We ourselves have died, too. There are not just the 155,000 dead. Whenever we love, we see that the person we love is ourselves; and if our loved one dies, we also die. Although we are sitting here, and we have the impression that we are alive, in fact we have also died. What happens to one part of the body happens to the whole body.

The human species and the planet Earth are one body. I have the feeling that our planet Earth is suffering, and this tsunami is the cry of the earth as it writhes in pain: a lament, a cry for help, a warning.

We have lived together so long without love and compassion for each other. We destroy each other; we abuse our mother Earth. So the Earth has turned back on us, has groaned, has suffered. The Earth is the mother of all species. We make each other suffer and we make our mother suffer. These earthquakes are bells of mindfulness. The pain of one part of humankind is the pain of the whole of humankind. We have to see that and wake up.

In the past, whenever there was a natural disaster, such as a flood, an earthquake, or an epidemic, the rulers in Asian countries believed that they as rulers had not lived up to their responsibilities and that was why the natural disaster had befallen their country and their people.

When a natural disaster occurred, rulers in Asia would commit themselves to practising vegetarianism, sleeping on a mat on the ground and praying. The ministers at the court also were vegetarian, slept on the ground and prayed for many weeks.

There is something very commendable in that. It means that the king has seen his responsibility. He has seen that he has lived and ruled in such a way that has allowed disasters to happen to his country. Eating vegetarian and sleeping on the ground was the way that the king and the ministers had of beginning anew. There is something very beautiful in that. But our own politicians do not look at life in that way, and this custom no longer exists.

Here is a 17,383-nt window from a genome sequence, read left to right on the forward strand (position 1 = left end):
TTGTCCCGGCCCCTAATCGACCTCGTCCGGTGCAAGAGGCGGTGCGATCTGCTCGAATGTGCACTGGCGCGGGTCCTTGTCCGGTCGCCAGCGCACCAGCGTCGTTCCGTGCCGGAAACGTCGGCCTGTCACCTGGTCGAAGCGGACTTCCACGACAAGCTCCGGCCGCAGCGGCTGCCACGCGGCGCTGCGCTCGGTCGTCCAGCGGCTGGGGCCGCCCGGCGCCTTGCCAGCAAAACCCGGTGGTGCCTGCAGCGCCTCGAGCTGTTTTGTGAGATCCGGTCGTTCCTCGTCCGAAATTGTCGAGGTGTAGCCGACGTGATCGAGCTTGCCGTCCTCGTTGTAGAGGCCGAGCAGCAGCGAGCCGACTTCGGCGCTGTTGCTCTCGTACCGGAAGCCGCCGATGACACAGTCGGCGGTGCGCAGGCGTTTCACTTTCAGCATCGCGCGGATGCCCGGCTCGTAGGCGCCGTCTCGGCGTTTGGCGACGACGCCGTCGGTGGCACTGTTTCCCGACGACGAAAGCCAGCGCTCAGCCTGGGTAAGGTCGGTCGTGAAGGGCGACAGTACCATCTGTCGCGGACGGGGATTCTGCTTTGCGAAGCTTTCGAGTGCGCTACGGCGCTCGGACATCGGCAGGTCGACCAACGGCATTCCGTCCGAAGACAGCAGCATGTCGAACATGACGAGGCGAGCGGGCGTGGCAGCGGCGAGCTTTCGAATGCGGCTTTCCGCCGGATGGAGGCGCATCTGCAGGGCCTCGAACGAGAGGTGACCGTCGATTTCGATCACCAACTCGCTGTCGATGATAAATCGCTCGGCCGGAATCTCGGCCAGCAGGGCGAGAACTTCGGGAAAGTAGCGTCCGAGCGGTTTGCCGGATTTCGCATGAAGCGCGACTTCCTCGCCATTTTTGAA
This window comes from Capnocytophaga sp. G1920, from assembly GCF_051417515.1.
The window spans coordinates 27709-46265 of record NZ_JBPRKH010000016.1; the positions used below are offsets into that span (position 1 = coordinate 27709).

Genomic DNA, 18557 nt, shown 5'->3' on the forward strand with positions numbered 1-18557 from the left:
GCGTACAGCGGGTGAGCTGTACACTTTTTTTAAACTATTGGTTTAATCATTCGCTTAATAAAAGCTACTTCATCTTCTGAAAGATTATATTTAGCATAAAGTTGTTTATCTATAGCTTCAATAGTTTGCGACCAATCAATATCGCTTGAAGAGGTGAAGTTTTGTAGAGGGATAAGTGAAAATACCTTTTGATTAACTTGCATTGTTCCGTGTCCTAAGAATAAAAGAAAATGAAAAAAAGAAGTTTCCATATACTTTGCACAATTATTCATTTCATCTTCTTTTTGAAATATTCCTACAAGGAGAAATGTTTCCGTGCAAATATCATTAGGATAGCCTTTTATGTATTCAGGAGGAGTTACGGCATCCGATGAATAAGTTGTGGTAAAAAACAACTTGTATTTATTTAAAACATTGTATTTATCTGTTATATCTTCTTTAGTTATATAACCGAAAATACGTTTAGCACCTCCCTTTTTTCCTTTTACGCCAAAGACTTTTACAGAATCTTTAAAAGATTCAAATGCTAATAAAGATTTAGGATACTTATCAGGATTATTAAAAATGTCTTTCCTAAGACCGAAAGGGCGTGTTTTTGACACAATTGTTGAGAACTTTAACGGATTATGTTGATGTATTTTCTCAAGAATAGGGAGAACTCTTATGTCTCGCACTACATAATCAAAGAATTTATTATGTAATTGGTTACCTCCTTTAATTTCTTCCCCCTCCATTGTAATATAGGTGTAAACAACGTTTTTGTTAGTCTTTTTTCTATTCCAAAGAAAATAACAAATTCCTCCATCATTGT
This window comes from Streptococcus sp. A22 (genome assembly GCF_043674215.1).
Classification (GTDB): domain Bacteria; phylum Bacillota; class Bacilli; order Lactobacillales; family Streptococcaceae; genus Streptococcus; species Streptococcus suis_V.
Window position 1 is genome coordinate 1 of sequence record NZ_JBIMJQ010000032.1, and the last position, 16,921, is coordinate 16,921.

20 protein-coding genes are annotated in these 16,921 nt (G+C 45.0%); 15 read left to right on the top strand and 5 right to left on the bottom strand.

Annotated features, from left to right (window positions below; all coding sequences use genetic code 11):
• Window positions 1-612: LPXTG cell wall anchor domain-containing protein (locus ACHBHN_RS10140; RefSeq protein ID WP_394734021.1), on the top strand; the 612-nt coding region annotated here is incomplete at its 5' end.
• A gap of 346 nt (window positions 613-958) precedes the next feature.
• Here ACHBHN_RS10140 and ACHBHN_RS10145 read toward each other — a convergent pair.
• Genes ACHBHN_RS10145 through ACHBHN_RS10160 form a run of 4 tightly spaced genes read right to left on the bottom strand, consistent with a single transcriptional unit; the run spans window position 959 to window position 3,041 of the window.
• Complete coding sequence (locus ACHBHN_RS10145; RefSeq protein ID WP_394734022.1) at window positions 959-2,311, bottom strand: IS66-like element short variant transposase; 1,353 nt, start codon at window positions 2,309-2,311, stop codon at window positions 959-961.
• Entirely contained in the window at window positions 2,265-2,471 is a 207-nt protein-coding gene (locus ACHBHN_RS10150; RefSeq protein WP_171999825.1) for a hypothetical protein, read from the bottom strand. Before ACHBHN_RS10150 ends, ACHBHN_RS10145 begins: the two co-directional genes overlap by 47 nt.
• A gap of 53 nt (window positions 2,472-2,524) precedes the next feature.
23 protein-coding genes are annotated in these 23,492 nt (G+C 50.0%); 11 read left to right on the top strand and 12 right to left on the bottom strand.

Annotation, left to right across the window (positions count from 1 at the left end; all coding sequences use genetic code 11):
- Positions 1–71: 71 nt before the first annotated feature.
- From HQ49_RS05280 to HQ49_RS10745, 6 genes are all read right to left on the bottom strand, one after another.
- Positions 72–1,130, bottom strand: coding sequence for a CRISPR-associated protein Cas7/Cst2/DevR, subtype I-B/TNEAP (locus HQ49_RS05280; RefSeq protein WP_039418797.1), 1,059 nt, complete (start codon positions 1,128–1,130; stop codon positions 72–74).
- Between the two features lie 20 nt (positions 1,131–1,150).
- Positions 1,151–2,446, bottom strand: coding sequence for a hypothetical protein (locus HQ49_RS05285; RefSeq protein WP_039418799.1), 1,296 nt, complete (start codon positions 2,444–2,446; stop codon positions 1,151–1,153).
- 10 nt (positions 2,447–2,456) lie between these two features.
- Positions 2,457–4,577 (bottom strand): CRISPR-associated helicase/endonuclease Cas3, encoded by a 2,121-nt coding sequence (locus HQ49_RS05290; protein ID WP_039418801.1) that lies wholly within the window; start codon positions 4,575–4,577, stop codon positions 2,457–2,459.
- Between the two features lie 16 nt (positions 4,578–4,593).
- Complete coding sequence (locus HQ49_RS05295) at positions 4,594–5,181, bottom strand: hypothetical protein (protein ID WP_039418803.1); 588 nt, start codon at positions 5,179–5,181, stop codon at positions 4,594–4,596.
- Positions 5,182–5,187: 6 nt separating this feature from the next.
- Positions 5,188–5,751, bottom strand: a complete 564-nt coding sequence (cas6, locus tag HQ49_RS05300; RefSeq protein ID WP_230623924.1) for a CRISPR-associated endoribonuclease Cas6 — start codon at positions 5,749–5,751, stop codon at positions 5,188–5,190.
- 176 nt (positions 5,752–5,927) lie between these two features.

We are not politicians or kings, but when we are aware of the suffering and misfortunes that are happening to the Earth and the human species, we too should eat vegetarian meals and lie on the ground. We also have to renew and better ourselves, because karma is collective.

All of us, to some extent, have contributed to the collective karma. A disaster that happens to any part of our planet earth or the human species is something for which we all have to bear responsibility to some extent. When others die, we die; when others suffer, we suffer. When others are in despair, we are in despair. That is the insight of no-self.